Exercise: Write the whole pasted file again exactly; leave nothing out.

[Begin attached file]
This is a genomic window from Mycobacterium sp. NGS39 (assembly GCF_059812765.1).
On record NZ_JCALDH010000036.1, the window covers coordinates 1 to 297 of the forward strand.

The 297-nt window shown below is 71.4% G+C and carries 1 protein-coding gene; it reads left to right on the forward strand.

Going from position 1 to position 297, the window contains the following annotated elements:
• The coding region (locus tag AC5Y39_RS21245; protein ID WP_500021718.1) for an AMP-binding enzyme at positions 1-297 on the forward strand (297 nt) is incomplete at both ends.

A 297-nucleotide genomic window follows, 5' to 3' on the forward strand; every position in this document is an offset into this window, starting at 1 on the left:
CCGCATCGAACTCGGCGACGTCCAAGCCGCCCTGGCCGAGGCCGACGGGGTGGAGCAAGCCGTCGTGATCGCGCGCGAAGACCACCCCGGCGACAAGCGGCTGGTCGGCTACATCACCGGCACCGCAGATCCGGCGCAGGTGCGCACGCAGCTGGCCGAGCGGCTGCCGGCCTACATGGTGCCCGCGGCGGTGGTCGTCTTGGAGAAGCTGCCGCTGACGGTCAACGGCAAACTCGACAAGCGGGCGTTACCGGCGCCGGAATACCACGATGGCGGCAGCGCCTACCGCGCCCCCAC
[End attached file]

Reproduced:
This is a genomic window from Mycobacterium sp. NGS39 (assembly GCF_059812765.1).
On record NZ_JCALDH010000036.1, the window covers coordinates 1 to 297 of the forward strand.

The 297-nt window shown below is 71.4% G+C and carries 1 protein-coding gene; it reads left to right on the forward strand.

Going from position 1 to position 297, the window contains the following annotated elements:
• The coding region (locus tag AC5Y39_RS21245; protein ID WP_500021718.1) for an AMP-binding enzyme at positions 1-297 on the forward strand (297 nt) is incomplete at both ends.

A 297-nucleotide genomic window follows, 5' to 3' on the forward strand; every position in this document is an offset into this window, starting at 1 on the left:
CCGCATCGAACTCGGCGACGTCCAAGCCGCCCTGGCCGAGGCCGACGGGGTGGAGCAAGCCGTCGTGATCGCGCGCGAAGACCACCCCGGCGACAAGCGGCTGGTCGGCTACATCACCGGCACCGCAGATCCGGCGCAGGTGCGCACGCAGCTGGCCGAGCGGCTGCCGGCCTACATGGTGCCCGCGGCGGTGGTCGTCTTGGAGAAGCTGCCGCTGACGGTCAACGGCAAACTCGACAAGCGGGCGTTACCGGCGCCGGAATACCACGATGGCGGCAGCGCCTACCGCGCCCCCAC